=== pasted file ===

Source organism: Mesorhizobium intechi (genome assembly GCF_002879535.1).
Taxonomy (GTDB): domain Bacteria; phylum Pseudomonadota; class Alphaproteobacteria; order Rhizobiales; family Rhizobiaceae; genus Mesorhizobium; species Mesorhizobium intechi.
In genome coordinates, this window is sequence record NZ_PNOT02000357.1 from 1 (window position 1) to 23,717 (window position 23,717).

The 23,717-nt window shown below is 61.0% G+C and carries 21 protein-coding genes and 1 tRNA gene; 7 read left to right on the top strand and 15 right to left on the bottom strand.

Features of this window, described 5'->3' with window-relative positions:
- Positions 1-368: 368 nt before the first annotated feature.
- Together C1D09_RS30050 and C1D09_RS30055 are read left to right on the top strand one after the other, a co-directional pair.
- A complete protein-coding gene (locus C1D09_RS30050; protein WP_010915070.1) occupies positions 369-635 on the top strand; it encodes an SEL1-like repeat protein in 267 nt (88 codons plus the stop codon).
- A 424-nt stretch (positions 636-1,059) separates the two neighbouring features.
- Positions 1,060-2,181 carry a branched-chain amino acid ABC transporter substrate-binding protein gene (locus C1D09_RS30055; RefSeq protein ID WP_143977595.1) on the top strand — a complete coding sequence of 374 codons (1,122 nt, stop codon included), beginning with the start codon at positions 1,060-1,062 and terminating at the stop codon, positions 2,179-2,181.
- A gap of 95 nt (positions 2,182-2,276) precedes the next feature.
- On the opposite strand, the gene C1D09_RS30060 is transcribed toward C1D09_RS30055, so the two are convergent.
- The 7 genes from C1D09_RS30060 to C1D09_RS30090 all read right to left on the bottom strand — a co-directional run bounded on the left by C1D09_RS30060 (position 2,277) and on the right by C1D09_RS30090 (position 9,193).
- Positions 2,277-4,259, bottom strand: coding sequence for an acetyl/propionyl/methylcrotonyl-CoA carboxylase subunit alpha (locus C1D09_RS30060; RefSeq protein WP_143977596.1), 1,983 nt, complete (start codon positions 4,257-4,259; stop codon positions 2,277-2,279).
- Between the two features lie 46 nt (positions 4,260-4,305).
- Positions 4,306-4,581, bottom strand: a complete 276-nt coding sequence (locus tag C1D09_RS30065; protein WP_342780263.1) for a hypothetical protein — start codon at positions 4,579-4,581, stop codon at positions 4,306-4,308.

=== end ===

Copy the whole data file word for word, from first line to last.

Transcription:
Source organism: Mesorhizobium intechi (genome assembly GCF_002879535.1).
Taxonomy (GTDB): domain Bacteria; phylum Pseudomonadota; class Alphaproteobacteria; order Rhizobiales; family Rhizobiaceae; genus Mesorhizobium; species Mesorhizobium intechi.
In genome coordinates, this window is sequence record NZ_PNOT02000357.1 from 1 (window position 1) to 23,717 (window position 23,717).

The 23,717-nt window shown below is 61.0% G+C and carries 21 protein-coding genes and 1 tRNA gene; 7 read left to right on the top strand and 15 right to left on the bottom strand.

Features of this window, described 5'->3' with window-relative positions:
- Positions 1-368: 368 nt before the first annotated feature.
- Together C1D09_RS30050 and C1D09_RS30055 are read left to right on the top strand one after the other, a co-directional pair.
- A complete protein-coding gene (locus C1D09_RS30050; protein WP_010915070.1) occupies positions 369-635 on the top strand; it encodes an SEL1-like repeat protein in 267 nt (88 codons plus the stop codon).
- A 424-nt stretch (positions 636-1,059) separates the two neighbouring features.
- Positions 1,060-2,181 carry a branched-chain amino acid ABC transporter substrate-binding protein gene (locus C1D09_RS30055; RefSeq protein ID WP_143977595.1) on the top strand — a complete coding sequence of 374 codons (1,122 nt, stop codon included), beginning with the start codon at positions 1,060-1,062 and terminating at the stop codon, positions 2,179-2,181.
- A gap of 95 nt (positions 2,182-2,276) precedes the next feature.
- On the opposite strand, the gene C1D09_RS30060 is transcribed toward C1D09_RS30055, so the two are convergent.
- The 7 genes from C1D09_RS30060 to C1D09_RS30090 all read right to left on the bottom strand — a co-directional run bounded on the left by C1D09_RS30060 (position 2,277) and on the right by C1D09_RS30090 (position 9,193).
- Positions 2,277-4,259, bottom strand: coding sequence for an acetyl/propionyl/methylcrotonyl-CoA carboxylase subunit alpha (locus C1D09_RS30060; RefSeq protein WP_143977596.1), 1,983 nt, complete (start codon positions 4,257-4,259; stop codon positions 2,277-2,279).
- Between the two features lie 46 nt (positions 4,260-4,305).
- Positions 4,306-4,581, bottom strand: a complete 276-nt coding sequence (locus tag C1D09_RS30065; protein WP_342780263.1) for a hypothetical protein — start codon at positions 4,579-4,581, stop codon at positions 4,306-4,308.